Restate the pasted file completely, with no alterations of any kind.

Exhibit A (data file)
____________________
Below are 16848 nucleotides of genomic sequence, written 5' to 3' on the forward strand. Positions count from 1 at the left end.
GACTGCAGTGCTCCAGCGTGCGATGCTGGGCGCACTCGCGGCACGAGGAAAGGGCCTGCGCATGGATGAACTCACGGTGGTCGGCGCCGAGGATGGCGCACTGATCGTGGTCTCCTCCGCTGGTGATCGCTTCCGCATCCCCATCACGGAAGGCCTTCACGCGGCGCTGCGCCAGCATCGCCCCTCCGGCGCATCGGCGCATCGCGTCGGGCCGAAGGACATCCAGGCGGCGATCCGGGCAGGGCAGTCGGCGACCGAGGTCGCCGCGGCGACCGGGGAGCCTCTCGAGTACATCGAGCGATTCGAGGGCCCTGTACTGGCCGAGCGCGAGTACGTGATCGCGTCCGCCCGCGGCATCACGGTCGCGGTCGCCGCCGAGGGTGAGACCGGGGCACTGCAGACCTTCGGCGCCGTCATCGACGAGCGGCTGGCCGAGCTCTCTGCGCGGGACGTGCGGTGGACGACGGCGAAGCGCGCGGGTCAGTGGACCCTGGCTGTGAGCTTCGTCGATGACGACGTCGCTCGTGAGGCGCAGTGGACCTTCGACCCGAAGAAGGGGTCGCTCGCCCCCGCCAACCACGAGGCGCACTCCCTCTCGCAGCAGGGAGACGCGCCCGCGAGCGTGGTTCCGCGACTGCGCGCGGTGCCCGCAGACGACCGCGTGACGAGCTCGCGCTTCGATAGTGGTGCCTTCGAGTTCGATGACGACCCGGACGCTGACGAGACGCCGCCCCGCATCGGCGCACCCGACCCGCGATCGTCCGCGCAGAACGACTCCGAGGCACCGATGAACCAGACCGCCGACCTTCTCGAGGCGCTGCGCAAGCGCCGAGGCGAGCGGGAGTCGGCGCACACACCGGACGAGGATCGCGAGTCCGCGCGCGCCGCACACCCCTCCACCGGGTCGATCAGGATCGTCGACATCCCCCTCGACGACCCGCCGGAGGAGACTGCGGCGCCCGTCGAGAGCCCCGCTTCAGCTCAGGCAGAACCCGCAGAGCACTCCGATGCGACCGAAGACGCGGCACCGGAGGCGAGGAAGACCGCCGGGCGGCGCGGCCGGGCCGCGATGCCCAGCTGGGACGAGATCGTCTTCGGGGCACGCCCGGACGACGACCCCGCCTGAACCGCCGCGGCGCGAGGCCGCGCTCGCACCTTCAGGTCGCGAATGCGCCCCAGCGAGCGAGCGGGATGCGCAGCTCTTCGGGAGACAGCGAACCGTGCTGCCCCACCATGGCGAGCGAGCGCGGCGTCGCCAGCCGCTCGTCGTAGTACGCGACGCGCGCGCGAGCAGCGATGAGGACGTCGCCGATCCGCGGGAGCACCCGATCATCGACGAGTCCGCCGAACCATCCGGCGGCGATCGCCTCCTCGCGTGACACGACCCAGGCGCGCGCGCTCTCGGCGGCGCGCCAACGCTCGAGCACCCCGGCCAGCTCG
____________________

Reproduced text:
Below are 16848 nucleotides of genomic sequence, written 5' to 3' on the forward strand. Positions count from 1 at the left end.
GACTGCAGTGCTCCAGCGTGCGATGCTGGGCGCACTCGCGGCACGAGGAAAGGGCCTGCGCATGGATGAACTCACGGTGGTCGGCGCCGAGGATGGCGCACTGATCGTGGTCTCCTCCGCTGGTGATCGCTTCCGCATCCCCATCACGGAAGGCCTTCACGCGGCGCTGCGCCAGCATCGCCCCTCCGGCGCATCGGCGCATCGCGTCGGGCCGAAGGACATCCAGGCGGCGATCCGGGCAGGGCAGTCGGCGACCGAGGTCGCCGCGGCGACCGGGGAGCCTCTCGAGTACATCGAGCGATTCGAGGGCCCTGTACTGGCCGAGCGCGAGTACGTGATCGCGTCCGCCCGCGGCATCACGGTCGCGGTCGCCGCCGAGGGTGAGACCGGGGCACTGCAGACCTTCGGCGCCGTCATCGACGAGCGGCTGGCCGAGCTCTCTGCGCGGGACGTGCGGTGGACGACGGCGAAGCGCGCGGGTCAGTGGACCCTGGCTGTGAGCTTCGTCGATGACGACGTCGCTCGTGAGGCGCAGTGGACCTTCGACCCGAAGAAGGGGTCGCTCGCCCCCGCCAACCACGAGGCGCACTCCCTCTCGCAGCAGGGAGACGCGCCCGCGAGCGTGGTTCCGCGACTGCGCGCGGTGCCCGCAGACGACCGCGTGACGAGCTCGCGCTTCGATAGTGGTGCCTTCGAGTTCGATGACGACCCGGACGCTGACGAGACGCCGCCCCGCATCGGCGCACCCGACCCGCGATCGTCCGCGCAGAACGACTCCGAGGCACCGATGAACCAGACCGCCGACCTTCTCGAGGCGCTGCGCAAGCGCCGAGGCGAGCGGGAGTCGGCGCACACACCGGACGAGGATCGCGAGTCCGCGCGCGCCGCACACCCCTCCACCGGGTCGATCAGGATCGTCGACATCCCCCTCGACGACCCGCCGGAGGAGACTGCGGCGCCCGTCGAGAGCCCCGCTTCAGCTCAGGCAGAACCCGCAGAGCACTCCGATGCGACCGAAGACGCGGCACCGGAGGCGAGGAAGACCGCCGGGCGGCGCGGCCGGGCCGCGATGCCCAGCTGGGACGAGATCGTCTTCGGGGCACGCCCGGACGACGACCCCGCCTGAACCGCCGCGGCGCGAGGCCGCGCTCGCACCTTCAGGTCGCGAATGCGCCCCAGCGAGCGAGCGGGATGCGCAGCTCTTCGGGAGACAGCGAACCGTGCTGCCCCACCATGGCGAGCGAGCGCGGCGTCGCCAGCCGCTCGTCGTAGTACGCGACGCGCGCGCGAGCAGCGATGAGGACGTCGCCGATCCGCGGGAGCACCCGATCATCGACGAGTCCGCCGAACCATCCGGCGGCGATCGCCTCCTCGCGTGACACGACCCAGGCGCGCGCGCTCTCGGCGGCGCGCCAACGCTCGAGCACCCCGGCCAGCTCG